Ms. Wente joined The Globe and Mail in 1986 and has been a full-time columnist since 1999. She is also the author of the book An Accidental Canadian: Reflections on My Home and (Not) Native Land (2004, HarperCollins, ISBN 0002007983).

Wente's column is written from a conservative standpoint and has regularly provoked controversy

Karen said...

Sandi, I don't think they are afraid of thinking. In fact, they are astutely aware that if people are actually out there thinking, ie delving into their policy etc, they will expose it for what it is.

What is that? Policy devoid of fact and rooted in Conservative ideology.

I don't make that point lightly. I can barely count the number of times this month that I've heard gov't Ministers, (Nicholson is good example), state that they don't put much stock in fact/stat's, etc. That is a huge admission, yet I haven't seen the press pick up on that to any great extent.

It's for that reason that when the going get's a bit tough, you see a ton of issues/bills, lobbed into the fore. Black and white talking points that really keep the press running and because of their timelines and constraints, unable to delve deeply.

So, that said, oh yeah, they have thinkers...irony is delicious isn't it?

Tomm said...


Although I have to admit a little joy in the negative press (I am what Pavlov hypothesized I guess), I also think the writers already knew they were going to write a negative piece, they were just looking for the angle to do it from.

They couldn't use the line up because it was solid, they couldn't use the tehnology because it was impressive, but they finally found their voice on Sunday. I believe the big three were Fowler, Ignatieff's final speech (described as flat), and the lack of any policy pizzazz walking out the door. The corporate tax freeze was given a strange and curous look, but not much more, at least initially.

I will be curious to see poll results after the last two weeks and continuing strange goings on with Hilary and Helena.

CK said...

Thanks RuralSandi for that bio. I honestly wanted to find Wente's email so I could well, just verbally abuse her; maybe ruin her day. Finding new ways to hurt Wankers' feelings is a new hobby of mine to replace the cigarettes. Not really working though: wankers don't have feelings to hurt to begin with; they wouldn't be wankers otherwise.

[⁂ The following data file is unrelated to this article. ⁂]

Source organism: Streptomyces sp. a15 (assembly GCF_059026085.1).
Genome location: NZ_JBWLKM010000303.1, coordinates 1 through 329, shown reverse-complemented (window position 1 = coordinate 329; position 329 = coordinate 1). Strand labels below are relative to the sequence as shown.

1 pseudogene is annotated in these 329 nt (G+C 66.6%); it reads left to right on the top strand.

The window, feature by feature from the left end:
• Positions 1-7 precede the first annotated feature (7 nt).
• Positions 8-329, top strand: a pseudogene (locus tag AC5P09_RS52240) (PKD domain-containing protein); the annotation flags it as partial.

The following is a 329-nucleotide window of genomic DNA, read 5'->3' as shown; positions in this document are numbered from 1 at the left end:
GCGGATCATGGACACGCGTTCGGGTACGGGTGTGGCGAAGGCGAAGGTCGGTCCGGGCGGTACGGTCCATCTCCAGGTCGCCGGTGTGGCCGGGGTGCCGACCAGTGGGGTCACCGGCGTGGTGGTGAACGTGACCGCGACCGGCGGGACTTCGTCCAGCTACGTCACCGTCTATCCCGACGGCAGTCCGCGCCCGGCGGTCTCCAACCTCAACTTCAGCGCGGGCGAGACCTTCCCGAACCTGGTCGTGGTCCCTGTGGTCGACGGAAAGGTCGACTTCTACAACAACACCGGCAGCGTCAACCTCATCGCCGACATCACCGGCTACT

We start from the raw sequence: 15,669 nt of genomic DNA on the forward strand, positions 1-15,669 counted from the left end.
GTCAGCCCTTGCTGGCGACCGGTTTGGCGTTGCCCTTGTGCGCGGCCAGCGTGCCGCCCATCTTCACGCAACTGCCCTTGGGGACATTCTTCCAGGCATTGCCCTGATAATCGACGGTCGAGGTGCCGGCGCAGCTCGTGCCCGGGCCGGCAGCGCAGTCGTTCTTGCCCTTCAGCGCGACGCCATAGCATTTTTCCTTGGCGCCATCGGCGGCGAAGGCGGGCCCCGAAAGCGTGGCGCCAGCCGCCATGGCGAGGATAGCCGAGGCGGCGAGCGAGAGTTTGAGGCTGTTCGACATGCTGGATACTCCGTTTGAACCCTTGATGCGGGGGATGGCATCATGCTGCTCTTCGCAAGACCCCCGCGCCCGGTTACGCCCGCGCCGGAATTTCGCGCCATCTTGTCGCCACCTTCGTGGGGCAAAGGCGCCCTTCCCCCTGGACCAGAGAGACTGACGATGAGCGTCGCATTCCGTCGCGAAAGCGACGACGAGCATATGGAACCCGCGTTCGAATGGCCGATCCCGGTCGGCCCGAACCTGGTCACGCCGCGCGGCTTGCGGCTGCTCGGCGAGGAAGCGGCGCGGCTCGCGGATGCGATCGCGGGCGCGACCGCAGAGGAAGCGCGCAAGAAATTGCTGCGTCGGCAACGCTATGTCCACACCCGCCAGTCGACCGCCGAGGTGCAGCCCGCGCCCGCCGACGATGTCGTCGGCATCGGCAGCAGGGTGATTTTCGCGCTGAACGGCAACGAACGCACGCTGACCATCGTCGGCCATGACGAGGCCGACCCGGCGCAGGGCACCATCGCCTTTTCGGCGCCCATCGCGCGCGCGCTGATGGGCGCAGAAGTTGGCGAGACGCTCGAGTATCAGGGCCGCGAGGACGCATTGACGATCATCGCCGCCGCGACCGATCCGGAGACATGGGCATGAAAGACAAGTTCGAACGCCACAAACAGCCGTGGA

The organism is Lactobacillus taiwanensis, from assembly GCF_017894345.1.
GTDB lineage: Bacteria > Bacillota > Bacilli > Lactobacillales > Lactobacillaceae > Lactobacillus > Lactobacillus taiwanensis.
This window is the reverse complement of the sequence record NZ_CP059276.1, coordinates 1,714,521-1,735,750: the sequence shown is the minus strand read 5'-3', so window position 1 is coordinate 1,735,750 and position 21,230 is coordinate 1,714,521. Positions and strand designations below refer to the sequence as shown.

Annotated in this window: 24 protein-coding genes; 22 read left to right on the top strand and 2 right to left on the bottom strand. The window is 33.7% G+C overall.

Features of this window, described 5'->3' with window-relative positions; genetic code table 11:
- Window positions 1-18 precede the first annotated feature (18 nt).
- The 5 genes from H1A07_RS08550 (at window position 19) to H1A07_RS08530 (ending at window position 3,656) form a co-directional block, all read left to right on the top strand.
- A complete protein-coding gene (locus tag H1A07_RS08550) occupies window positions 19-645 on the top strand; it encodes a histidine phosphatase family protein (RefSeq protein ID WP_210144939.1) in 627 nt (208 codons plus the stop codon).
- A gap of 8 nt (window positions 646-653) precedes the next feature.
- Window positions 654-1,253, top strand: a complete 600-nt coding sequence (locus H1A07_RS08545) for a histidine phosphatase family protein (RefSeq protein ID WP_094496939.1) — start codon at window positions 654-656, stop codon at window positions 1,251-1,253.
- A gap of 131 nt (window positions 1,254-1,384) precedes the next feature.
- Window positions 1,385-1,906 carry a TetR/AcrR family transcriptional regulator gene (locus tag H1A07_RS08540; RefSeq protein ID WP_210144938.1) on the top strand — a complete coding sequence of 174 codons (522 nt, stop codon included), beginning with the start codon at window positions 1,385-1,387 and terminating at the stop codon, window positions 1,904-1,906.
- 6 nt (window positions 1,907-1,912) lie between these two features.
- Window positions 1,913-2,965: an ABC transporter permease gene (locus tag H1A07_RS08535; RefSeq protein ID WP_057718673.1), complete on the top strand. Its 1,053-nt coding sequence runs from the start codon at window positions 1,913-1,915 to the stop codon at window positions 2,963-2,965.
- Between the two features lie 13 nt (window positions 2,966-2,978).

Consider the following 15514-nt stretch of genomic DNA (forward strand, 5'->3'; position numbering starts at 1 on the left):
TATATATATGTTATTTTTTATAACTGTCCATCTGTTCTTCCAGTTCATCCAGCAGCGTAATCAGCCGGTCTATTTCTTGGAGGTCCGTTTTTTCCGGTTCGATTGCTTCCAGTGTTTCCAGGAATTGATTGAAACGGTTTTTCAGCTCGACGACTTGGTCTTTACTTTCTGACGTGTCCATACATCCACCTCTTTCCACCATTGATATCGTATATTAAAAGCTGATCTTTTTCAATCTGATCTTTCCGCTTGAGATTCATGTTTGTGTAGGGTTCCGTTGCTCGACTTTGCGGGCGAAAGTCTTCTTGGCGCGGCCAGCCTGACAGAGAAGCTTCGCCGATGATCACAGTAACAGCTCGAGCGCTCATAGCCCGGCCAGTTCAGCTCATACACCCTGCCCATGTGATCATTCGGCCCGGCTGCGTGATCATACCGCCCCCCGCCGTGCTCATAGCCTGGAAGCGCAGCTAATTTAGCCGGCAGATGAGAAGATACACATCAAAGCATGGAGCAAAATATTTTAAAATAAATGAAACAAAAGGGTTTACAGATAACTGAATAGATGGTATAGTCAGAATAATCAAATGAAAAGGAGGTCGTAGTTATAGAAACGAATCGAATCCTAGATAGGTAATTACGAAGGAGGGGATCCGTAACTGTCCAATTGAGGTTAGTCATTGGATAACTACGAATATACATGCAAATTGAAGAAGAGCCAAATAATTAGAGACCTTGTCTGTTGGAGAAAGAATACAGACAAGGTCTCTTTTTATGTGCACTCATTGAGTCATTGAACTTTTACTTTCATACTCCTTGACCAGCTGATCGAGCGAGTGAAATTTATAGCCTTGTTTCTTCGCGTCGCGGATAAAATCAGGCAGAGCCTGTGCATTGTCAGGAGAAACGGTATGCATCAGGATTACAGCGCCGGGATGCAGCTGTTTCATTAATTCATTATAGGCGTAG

Tomm: I will be curious to see poll results after the last two weeks and continuing strange goings on with Hilary and Helena.

Will be very interesting indeedy.

I guess it would all depend on not only whether or not Horrible Helena goes, but also, how she goes: resigns or a public ousting: I hope for the latter though.

As for HIllary, I touched upon that on my post. As much as I hate Stevie, I don't think Hillary caused much damage. For openers, that whole lambasting Canada for Arctic Counsel thang and then,in the next breath, strenuously asking Canada to extend mission past 2011, thus hinting there could well be problems with Canada US relations. Steve stuck to his guns with the 2011 deadline.\

After he said that, Hillary goes into her whole abortion must be funded. While most of us agree with her; she doesn't hold much credibility there given she just signed onto financial restrictions for abortions in order to pass a significantly pathetic watered down health care bill.

Also, Steve is only sticking to his guns on this deadline because a) he is in election campaign mode; this is his last hurrah to get that precious majority he salivates for. If he already had his majority, I can't help but wonder if he would have jumped right in to say yes; being so eager to jump hoops for the white house like a circus poodle and of course, the fact that he's a war monger.

Andrea said...

Wente was being sarcastic..

Tomm said...


Harper is playing it pretty well straight up right now.

He isn't commenting on the Liberal shenanigans. He hasn't forced Helena Geurgis to step aside. He didn't bow to Hillary's pressure. He is letting his Minister's get the credit for the good news stories such as the economy, the immigration bill and the air emissions.

I agree that if he had a majority, he may very well have been a little more sympathetic to the Hillary Afghan ask. But I guess we'll never know.